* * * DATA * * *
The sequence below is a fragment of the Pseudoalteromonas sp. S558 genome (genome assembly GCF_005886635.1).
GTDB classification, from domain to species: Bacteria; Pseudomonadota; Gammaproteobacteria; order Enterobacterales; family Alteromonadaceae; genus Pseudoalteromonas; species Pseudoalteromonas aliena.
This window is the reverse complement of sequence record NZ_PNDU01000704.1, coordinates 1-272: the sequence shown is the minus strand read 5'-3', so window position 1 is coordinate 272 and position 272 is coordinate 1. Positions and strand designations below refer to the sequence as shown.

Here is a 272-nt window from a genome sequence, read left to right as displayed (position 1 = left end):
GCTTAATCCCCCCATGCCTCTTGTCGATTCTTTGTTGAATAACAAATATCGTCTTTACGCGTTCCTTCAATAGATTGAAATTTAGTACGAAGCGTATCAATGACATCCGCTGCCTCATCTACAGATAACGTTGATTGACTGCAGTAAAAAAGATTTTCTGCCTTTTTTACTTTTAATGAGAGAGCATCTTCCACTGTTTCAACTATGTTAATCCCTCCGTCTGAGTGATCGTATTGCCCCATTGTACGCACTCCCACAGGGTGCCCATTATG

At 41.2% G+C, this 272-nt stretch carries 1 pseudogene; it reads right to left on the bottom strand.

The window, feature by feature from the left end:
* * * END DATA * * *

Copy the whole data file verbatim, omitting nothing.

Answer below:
The sequence below is a fragment of the Pseudoalteromonas sp. S558 genome (genome assembly GCF_005886635.1).
GTDB classification, from domain to species: Bacteria; Pseudomonadota; Gammaproteobacteria; order Enterobacterales; family Alteromonadaceae; genus Pseudoalteromonas; species Pseudoalteromonas aliena.
This window is the reverse complement of sequence record NZ_PNDU01000704.1, coordinates 1-272: the sequence shown is the minus strand read 5'-3', so window position 1 is coordinate 272 and position 272 is coordinate 1. Positions and strand designations below refer to the sequence as shown.

Here is a 272-nt window from a genome sequence, read left to right as displayed (position 1 = left end):
GCTTAATCCCCCCATGCCTCTTGTCGATTCTTTGTTGAATAACAAATATCGTCTTTACGCGTTCCTTCAATAGATTGAAATTTAGTACGAAGCGTATCAATGACATCCGCTGCCTCATCTACAGATAACGTTGATTGACTGCAGTAAAAAAGATTTTCTGCCTTTTTTACTTTTAATGAGAGAGCATCTTCCACTGTTTCAACTATGTTAATCCCTCCGTCTGAGTGATCGTATTGCCCCATTGTACGCACTCCCACAGGGTGCCCATTATG

At 41.2% G+C, this 272-nt stretch carries 1 pseudogene; it reads right to left on the bottom strand.

The window, feature by feature from the left end: